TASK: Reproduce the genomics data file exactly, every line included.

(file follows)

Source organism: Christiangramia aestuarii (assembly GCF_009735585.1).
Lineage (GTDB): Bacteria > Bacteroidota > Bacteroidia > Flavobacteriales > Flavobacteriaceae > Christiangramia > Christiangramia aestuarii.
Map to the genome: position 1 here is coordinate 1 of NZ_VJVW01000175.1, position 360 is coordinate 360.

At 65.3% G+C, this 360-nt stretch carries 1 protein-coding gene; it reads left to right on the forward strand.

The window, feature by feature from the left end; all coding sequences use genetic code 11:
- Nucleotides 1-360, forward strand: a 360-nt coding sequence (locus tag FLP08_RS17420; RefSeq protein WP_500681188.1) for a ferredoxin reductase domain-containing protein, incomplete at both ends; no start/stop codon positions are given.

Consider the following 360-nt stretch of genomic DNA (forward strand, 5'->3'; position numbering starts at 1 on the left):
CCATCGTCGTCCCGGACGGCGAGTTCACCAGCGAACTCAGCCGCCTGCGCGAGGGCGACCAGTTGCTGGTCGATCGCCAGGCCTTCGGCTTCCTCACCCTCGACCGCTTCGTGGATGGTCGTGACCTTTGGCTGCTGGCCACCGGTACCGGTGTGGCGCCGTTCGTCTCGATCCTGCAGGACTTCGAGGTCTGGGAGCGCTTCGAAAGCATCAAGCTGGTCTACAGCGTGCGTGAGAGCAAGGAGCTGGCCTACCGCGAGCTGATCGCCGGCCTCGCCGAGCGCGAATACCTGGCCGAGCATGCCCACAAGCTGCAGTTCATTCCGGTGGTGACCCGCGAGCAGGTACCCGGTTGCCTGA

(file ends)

Source organism: Christiangramia aestuarii (assembly GCF_009735585.1).
Lineage (GTDB): Bacteria > Bacteroidota > Bacteroidia > Flavobacteriales > Flavobacteriaceae > Christiangramia > Christiangramia aestuarii.
Map to the genome: position 1 here is coordinate 1 of NZ_VJVW01000175.1, position 360 is coordinate 360.

At 65.3% G+C, this 360-nt stretch carries 1 protein-coding gene; it reads left to right on the forward strand.

The window, feature by feature from the left end; all coding sequences use genetic code 11:
- Nucleotides 1-360, forward strand: a 360-nt coding sequence (locus tag FLP08_RS17420; RefSeq protein WP_500681188.1) for a ferredoxin reductase domain-containing protein, incomplete at both ends; no start/stop codon positions are given.

Consider the following 360-nt stretch of genomic DNA (forward strand, 5'->3'; position numbering starts at 1 on the left):
CCATCGTCGTCCCGGACGGCGAGTTCACCAGCGAACTCAGCCGCCTGCGCGAGGGCGACCAGTTGCTGGTCGATCGCCAGGCCTTCGGCTTCCTCACCCTCGACCGCTTCGTGGATGGTCGTGACCTTTGGCTGCTGGCCACCGGTACCGGTGTGGCGCCGTTCGTCTCGATCCTGCAGGACTTCGAGGTCTGGGAGCGCTTCGAAAGCATCAAGCTGGTCTACAGCGTGCGTGAGAGCAAGGAGCTGGCCTACCGCGAGCTGATCGCCGGCCTCGCCGAGCGCGAATACCTGGCCGAGCATGCCCACAAGCTGCAGTTCATTCCGGTGGTGACCCGCGAGCAGGTACCCGGTTGCCTGA